I just thought I’d post a great conversation I saw on Vimeo. It’s under The Visualmakers Preview/Trailer (http://vimeo NULL.com/23741356) and there are several people sharing their opinion on the matter. On one comment in particular, by Steve Weiss, I read some very inspiring and true words.
Thank God they are not talking about gear, who cares. Storytelling is not about gear. As a matter of fact, I’d get rid of all of that Geek gear talk in your description. Does it really matter what you shot it on or with? If people care about that crap then they don’t get the concept of your piece.
Gear has brought recognition to these guys and I also think its important part of the process. Funny coming from such a large vendor!!!! Knowing that a great film was created with average or highly accessible gear dispels the myth quickly. Viewing something shot on a T2i that has a more powerful impact than say something shot on a RED speaks directly to the power of creativity.
Exactly, you would think I be saying it’s all about the gear because that’s how I make my living but in the end it really doesn’t matter. I’m first and foremost a filmmaker and that has been my living for the past 28 years. In our new web series BTS, one of the comments was “I thought I was going to see a piece that spoke to the equipment but quickly I realized its’s all about the story of what the filmmakers went through to make the film”. That comment made me the happiest because that’s what I wanted people to feel.
Watch the movie “the Celebration” it had a $1M budget and was shot with a $700 home standard def video camera. He put all of the money into script doctoring, getting the highest quality actors, rehearsals, etc. The movie is amazing and after the first few seconds you could care less that it looks sub-standard. Now a days it really doesn’t matter what camera you use, they can all look amazing if you know how to use it. The Shootout proved that. Something shot on a T2i will never have more impact then something shot on a RED nor vice versa. Impact is creating by the script, the story, storytelling, the edit, acting, music, etc. Actually what camera it was shot on is the least important factor to the quality of the film.
I remember many years ago in the SD days someone came to me and told me that he didn’t want to shoot his film on video he wanted to shoot on 35mm film because he felt Hollywood would only take a film seriously if it was shot on film. What I told him is that Hollywood is only interested in 2 things, “Great” & “Marketable” but he put over 50% of his budget into shooting film and to compensate he cut back on the number of shoot days, rehearsals and the quality of the actors. Needless to say, he never sold his movie.
Too many people today focus on gear. Gear is cool and we all need it. Good gear is even better but I don’t want people to get the impression that buying Zacuto gear is going to make their film better, it won’t, but it’s nice if you can afford it.
100% agree with Steve that they are not talking about the gear. Who cares what anyone shoots on. It’s all about who is behind the camera and telling a great story. Let it be about these featured filmmakers who inspire others!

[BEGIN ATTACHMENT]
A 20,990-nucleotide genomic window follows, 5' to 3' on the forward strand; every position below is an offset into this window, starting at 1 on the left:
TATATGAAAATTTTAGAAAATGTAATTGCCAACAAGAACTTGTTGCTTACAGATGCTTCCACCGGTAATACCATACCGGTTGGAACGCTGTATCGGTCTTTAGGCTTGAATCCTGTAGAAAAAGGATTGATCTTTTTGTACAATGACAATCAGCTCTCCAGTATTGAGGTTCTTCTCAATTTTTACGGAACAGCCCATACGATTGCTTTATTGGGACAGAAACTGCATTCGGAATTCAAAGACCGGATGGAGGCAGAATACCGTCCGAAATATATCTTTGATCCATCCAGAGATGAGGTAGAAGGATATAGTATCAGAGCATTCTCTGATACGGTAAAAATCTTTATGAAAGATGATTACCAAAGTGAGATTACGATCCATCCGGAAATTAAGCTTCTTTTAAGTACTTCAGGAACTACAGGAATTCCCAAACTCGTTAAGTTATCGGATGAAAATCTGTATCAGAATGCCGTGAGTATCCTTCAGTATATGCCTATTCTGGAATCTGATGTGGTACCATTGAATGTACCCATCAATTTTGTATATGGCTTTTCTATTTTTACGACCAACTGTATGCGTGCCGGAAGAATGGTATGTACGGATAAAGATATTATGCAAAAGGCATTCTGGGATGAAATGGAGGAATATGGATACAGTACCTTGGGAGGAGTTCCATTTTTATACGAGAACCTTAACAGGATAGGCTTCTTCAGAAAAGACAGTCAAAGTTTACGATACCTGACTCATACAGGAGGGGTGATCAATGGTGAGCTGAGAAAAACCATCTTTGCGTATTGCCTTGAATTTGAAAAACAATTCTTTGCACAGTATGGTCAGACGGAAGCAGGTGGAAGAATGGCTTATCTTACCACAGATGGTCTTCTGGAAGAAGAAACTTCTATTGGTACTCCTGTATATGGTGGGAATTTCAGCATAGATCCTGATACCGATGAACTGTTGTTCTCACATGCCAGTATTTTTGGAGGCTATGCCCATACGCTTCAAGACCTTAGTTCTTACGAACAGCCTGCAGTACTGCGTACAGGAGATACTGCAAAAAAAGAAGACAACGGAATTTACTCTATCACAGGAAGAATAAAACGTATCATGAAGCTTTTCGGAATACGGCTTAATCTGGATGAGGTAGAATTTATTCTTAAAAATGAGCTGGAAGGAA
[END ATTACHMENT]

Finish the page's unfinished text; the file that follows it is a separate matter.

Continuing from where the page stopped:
to play devil’s advocate, i don’t think people are being entirely honest when they say it’s not about the gear b/c the gear has a lot to do with it. the gear is what has helped define the vimeo style. if it’s not about the gear then why use the ubiquitous dslr camera? why use a dolly? why use a shallow depth of field? why use footage that clearly is telling the viewer “hey, look at me, i have fancy equipment that makes beautiful shots”? why not shoot this on high 8 video? it’s easy to say ‘who cares what it was shot on’ when it was shot on a nice camera…
Good gear matters but it ceases to matter if you don’t have a good story or message to convey with it. I think that’s the point here. I chose the people in The Visualmakers precisely because they have used a new kind of relatively affordable cinematic digital tools to express their stories. I think there absolutely is value obtaining equipment that can offer the hallmarks of a “cinematic look” such as shallow DOF, elegant camera movement and so on. But in the end as Steve says, without consideration of story, message, and may I add emotion behind what you are trying to convey visually, no amount of gear will help.
I think gear is important, however – especially to young film makers (videographers, cinematographers – whatever you want to call them!) because it does display it’s accessibility. Of course – in terms of film making – the story and message is important, but the tools are paramount surely. I agree that whether you have a £30 000 camera or a £500 camera it essentially doesn’t matter if you convey your message and people are effected but it certainly matters that now every film maker with an idea can now have a shot at doing it.
Gear is important and all (after all where would we be without large sensors? Always in focus! Not that is necessarily a bad thing. I digress) but the story, message, passion and emotion of what you’re trying to convey is ultimate. Tools are a means to an end. The end is sharing your vision!
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